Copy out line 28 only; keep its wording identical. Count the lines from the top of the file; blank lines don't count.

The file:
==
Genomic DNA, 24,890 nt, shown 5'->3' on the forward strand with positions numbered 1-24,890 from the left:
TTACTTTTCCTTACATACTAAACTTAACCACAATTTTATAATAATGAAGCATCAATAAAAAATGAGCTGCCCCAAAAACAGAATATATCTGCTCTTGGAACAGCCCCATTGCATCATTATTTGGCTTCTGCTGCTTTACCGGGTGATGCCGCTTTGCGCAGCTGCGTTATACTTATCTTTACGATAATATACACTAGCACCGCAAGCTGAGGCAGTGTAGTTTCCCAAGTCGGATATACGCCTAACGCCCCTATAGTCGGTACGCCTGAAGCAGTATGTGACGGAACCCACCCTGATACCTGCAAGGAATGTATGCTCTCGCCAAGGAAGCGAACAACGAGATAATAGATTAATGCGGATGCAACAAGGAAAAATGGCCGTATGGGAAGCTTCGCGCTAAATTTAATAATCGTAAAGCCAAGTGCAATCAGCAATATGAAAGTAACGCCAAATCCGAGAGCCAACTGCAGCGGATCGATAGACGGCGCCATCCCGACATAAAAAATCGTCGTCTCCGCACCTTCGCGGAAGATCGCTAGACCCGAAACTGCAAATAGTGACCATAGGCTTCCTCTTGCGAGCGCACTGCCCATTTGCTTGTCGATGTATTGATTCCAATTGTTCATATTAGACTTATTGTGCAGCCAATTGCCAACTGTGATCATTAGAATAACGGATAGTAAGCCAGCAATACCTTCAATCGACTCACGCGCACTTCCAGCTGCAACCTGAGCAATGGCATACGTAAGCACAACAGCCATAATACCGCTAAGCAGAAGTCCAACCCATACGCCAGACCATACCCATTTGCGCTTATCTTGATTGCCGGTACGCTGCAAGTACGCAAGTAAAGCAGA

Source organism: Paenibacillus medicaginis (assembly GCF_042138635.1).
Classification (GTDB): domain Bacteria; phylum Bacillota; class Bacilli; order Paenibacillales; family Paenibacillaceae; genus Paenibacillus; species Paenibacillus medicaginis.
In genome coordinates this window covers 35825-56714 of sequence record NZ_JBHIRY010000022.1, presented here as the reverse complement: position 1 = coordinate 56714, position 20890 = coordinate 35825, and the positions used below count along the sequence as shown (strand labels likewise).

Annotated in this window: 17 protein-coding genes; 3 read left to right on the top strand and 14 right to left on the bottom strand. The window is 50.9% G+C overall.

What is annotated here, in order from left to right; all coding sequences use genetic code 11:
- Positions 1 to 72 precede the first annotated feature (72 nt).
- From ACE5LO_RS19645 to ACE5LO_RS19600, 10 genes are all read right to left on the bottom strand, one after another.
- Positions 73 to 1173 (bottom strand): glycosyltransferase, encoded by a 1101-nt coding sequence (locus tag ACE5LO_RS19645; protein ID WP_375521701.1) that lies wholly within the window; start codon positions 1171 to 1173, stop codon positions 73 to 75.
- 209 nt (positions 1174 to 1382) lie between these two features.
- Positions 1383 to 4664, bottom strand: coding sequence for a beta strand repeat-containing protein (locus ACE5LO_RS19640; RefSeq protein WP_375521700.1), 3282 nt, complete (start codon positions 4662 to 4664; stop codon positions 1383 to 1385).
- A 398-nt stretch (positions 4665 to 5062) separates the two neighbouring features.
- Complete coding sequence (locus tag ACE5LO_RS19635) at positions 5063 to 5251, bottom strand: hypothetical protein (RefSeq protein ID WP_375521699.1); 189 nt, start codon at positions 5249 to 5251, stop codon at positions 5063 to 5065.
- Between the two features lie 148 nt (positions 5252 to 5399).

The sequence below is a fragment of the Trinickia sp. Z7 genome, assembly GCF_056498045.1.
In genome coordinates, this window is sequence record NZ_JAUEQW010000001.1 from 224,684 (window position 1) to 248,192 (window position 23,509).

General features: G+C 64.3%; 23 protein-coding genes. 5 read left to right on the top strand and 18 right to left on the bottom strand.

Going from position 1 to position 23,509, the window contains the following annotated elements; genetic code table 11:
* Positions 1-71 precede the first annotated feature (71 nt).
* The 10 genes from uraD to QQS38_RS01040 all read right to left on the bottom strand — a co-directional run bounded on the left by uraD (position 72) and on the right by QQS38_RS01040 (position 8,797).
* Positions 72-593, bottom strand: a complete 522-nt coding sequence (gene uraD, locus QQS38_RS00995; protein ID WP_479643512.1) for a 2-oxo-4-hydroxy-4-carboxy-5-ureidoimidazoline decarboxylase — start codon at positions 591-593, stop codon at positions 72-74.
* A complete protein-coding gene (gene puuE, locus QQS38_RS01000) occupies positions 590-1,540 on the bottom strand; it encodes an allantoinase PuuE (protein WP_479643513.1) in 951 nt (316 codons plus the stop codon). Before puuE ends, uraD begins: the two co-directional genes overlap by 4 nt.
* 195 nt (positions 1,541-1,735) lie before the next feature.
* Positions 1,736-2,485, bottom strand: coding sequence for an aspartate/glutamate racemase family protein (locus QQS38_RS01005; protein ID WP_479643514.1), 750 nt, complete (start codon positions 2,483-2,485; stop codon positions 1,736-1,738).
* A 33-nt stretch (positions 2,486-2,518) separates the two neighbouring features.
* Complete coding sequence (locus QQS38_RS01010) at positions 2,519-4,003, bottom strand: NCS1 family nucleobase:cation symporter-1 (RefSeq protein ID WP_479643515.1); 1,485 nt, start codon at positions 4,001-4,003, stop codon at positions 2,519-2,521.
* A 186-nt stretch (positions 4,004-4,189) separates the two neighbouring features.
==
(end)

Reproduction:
* A 186-nt stretch (positions 4,004-4,189) separates the two neighbouring features.